[0034] By a polynucleotide having a nucleotide sequence at least, for example, 95% "identical" to a reference nucleotide sequence encoding a BCSG1 polypeptide is intended that the nucleotide sequence of the polynucleotide is identical to the reference sequence except that the polynucleotide sequence may include up to five point mutations per each 100 nucleotides of the reference nucleotide sequence encoding the BCSG1 polypeptide. In other words, to obtain a polynucleotide having a nucleotide sequence at least 95% identical to a reference nucleotide sequence, up to 5% of the nucleotides in the reference sequence may be deleted or substituted with another nucleotide, or a number of nucleotides up to 5% of the total nucleotides in the reference sequence may be inserted into the reference sequence. These mutations of the reference sequence may occur at the 5' or 3' terminal positions of the reference nucleotide sequence or anywhere between those terminal positions, interspersed either individually among nucleotides in the reference sequence or in one or more contiguous groups within the reference sequence.

[0035] As a practical matter, whether any particular nucleic acid molecule is at least 90%, 95%,96%, 97%,98% or 99% identical to, for instance, the nucleotide sequence shown in FIG. 1 (SEQ ID NO:1) or to the nucleotides sequence of the deposited cDNA clone can be determined conventionally using known computer programs such as the Bestfit program (Wisconsin Sequence Analysis Package, Version 8 for Unix, Genetics Computer Group, University Research Park, 575 Science Drive, Madison, Wis. 53711. Bestfit uses the local homology algorithm of Smith and Waterman, Advances in Applied Mathematics 2: 482-489 (1981), to find the best segment of homology between two sequences. When using Bestfit or any other sequence alignment program to determine whether a particular sequence is, for instance, 95% identical to a reference sequence according to the present invention, the parameters are set, of course, such that the percentage of identity is calculated over the full length of the reference nucleotide sequence and that gaps in homology of up to 5% of the total number of nucleotides in the reference sequence are allowed.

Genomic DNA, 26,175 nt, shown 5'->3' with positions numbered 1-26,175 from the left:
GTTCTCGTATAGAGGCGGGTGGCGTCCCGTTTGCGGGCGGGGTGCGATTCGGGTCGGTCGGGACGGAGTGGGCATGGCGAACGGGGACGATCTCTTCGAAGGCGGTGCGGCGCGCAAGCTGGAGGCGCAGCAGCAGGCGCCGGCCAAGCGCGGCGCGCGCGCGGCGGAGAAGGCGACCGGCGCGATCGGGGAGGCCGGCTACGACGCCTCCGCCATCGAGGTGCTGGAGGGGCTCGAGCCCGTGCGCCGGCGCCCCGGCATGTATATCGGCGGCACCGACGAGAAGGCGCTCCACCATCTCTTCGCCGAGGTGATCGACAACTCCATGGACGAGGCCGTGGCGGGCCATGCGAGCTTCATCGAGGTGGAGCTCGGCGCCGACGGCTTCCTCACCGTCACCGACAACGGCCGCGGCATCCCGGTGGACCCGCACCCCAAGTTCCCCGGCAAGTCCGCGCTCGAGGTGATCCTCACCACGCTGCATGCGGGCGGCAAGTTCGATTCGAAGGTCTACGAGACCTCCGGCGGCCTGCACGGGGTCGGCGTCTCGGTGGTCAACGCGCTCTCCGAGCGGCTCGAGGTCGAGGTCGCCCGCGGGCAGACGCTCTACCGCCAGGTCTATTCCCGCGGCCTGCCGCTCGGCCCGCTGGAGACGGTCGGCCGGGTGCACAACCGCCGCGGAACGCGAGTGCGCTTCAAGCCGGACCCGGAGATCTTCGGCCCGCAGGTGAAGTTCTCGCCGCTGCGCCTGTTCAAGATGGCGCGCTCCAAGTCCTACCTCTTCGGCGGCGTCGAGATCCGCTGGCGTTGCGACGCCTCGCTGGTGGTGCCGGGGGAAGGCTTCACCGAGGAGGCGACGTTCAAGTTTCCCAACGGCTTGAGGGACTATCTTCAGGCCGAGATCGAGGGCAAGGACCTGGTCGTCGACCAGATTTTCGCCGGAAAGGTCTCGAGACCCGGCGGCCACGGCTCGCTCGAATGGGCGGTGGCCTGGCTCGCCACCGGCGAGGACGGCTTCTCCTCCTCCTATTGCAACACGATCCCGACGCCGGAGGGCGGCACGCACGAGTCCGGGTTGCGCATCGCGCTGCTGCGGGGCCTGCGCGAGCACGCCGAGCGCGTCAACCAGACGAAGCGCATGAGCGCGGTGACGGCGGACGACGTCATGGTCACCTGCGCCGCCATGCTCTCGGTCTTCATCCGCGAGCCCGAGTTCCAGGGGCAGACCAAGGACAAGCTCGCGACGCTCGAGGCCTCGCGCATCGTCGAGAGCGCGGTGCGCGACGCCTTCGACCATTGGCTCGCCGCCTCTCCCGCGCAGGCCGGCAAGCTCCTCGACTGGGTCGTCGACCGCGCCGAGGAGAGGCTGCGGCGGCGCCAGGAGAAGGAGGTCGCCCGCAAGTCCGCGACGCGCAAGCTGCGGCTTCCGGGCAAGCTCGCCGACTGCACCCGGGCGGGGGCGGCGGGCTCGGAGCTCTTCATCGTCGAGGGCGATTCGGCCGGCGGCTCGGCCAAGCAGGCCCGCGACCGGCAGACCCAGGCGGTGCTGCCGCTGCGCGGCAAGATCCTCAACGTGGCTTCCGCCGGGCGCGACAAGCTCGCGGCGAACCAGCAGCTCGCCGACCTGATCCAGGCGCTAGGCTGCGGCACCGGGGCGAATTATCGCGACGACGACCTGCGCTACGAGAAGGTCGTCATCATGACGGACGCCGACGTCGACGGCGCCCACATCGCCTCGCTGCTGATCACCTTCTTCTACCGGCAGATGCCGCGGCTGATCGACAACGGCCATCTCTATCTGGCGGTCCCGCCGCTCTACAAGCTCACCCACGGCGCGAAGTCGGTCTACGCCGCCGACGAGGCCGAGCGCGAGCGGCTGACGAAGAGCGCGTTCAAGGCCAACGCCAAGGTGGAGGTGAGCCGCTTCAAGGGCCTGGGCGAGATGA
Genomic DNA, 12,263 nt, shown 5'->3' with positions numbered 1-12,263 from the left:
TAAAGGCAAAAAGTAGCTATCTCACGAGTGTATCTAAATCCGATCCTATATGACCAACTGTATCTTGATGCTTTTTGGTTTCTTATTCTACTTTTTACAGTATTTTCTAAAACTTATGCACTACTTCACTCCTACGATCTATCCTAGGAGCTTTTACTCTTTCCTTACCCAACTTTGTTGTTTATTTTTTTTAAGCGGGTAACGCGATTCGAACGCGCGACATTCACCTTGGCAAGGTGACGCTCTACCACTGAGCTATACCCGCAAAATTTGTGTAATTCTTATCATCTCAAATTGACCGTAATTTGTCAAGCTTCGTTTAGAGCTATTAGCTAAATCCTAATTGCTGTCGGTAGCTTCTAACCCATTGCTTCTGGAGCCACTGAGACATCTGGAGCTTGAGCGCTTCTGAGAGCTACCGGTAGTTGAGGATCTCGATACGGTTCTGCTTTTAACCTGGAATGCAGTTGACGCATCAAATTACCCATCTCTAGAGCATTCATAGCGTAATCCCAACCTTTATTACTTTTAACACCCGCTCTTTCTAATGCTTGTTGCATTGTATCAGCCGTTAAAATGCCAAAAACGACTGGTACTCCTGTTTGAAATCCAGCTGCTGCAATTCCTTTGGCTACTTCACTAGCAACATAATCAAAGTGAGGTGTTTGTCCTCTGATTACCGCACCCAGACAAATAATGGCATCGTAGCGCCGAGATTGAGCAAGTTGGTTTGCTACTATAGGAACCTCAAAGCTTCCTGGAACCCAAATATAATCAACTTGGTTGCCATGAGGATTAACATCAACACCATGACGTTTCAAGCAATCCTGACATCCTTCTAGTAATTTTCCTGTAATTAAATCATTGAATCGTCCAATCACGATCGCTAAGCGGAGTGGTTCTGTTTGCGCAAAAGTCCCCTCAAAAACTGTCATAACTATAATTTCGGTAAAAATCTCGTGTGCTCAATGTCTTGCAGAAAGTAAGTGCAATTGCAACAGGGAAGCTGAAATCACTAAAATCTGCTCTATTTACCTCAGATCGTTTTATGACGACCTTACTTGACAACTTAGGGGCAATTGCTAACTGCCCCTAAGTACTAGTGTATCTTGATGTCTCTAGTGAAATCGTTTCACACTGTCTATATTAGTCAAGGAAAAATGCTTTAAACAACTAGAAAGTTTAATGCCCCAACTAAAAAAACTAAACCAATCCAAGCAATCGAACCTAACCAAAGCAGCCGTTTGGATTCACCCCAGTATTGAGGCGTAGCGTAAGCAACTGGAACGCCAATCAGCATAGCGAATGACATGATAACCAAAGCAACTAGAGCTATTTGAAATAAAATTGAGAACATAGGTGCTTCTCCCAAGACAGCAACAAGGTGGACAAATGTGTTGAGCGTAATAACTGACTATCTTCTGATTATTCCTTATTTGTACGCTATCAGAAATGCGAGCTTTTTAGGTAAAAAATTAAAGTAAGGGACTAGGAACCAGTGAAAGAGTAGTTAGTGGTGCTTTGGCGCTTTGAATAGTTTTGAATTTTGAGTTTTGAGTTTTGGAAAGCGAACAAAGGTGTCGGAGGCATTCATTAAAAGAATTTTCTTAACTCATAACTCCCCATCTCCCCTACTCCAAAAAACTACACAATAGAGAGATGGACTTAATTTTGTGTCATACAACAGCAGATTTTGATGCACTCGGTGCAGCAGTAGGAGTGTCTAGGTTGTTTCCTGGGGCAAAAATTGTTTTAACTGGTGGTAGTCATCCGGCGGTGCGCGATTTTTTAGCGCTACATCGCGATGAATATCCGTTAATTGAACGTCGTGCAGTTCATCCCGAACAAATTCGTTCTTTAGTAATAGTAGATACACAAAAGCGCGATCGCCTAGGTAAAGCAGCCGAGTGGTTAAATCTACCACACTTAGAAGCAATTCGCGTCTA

[0036] The present application is directed to nucleic acid molecules at least 90%, 95%, 96%, 97%, 98% or 99% identical to the nucleic acid sequence shown in FIG. 1 (SEQ ID NO:1) or to the nucleic acid sequence of the deposited cDNA, irrespective of whether they encode a polypeptide having BCSG1 activity. This is because even where a particular nucleic acid molecule does not encode a polypeptide having BCSG1 activity, one of skill in the art would still know how to use the nucleic acid molecule, for instance, as a hybridization probe or a polymerase chain reaction (PCR) primer. Uses of the nucleic acid molecules of the present invention that do not encode a polypeptide having BCSG1 activity include, inter alia, (1) isolating the BCSG1 gene or allelic variants thereof in a cDNA library; (2) in situ hybridization (e.g., "FISH") to metaphase chromosomal spreads to provide precise chromosomal location of the BCSG1 gene, as described in Verma et al., Human Chromosomes: A Manual of Basic Techniques, Pergamon Press, New York (1988); and Northern Blot analysis for detecting BCSG1 mRNA expression in specific tissues.

[0037] Preferred, however, are nucleic acid molecules having sequences at least 90%, 95%, 96%, 97%, 98% or 99% identical to the nucleic acid sequence shown in FIG. 1 (SEQ ID NO:1) or to the nucleic acid sequence of the deposited cDNA which do, in fact, encode a polypeptide having BCSG1 protein activity. By "a polypeptide having BCSG1 activity" is intended polypeptides exhibiting activity similar, but not necessarily identical, to an activity of the BCSG1 protein of the invention, as measured in a particular biological assay. BCSG1 protein is believed to be involved with apoptosis. BCSG1 protein activity can be measured using assays that measure apoptosis. For example, human breast cancer cells cultured on Lab-Tek chamber slides (Nunc, Inc.) are treated with or without recombinant BCSG1 protein or a candidate BCSG1 protein. The cells are then treated with several concentrations of an apoptotic inducer, such as adriamycin. Apoptosis is compared between the treated and control cells where DNA fragmentation is the criteria for apoptotic death using the following assay. At various time points after the adriamycin treatment, adherent cells are stained with DNA-specific fluorochrome diamino-2 phenylindole (Boehringer Mannheim) in a 1 .mu.g/ml methanol solution. Cells are counted within 20 minutes of staining on a Zeiss Axiophot epiflouresence microscope. Experiments are performed in triplicate with at least 150 cells scored at each point. Fragmented or condensed nuclei are scored as apoptotic. Intact or mitotic nuclei are scored as normal.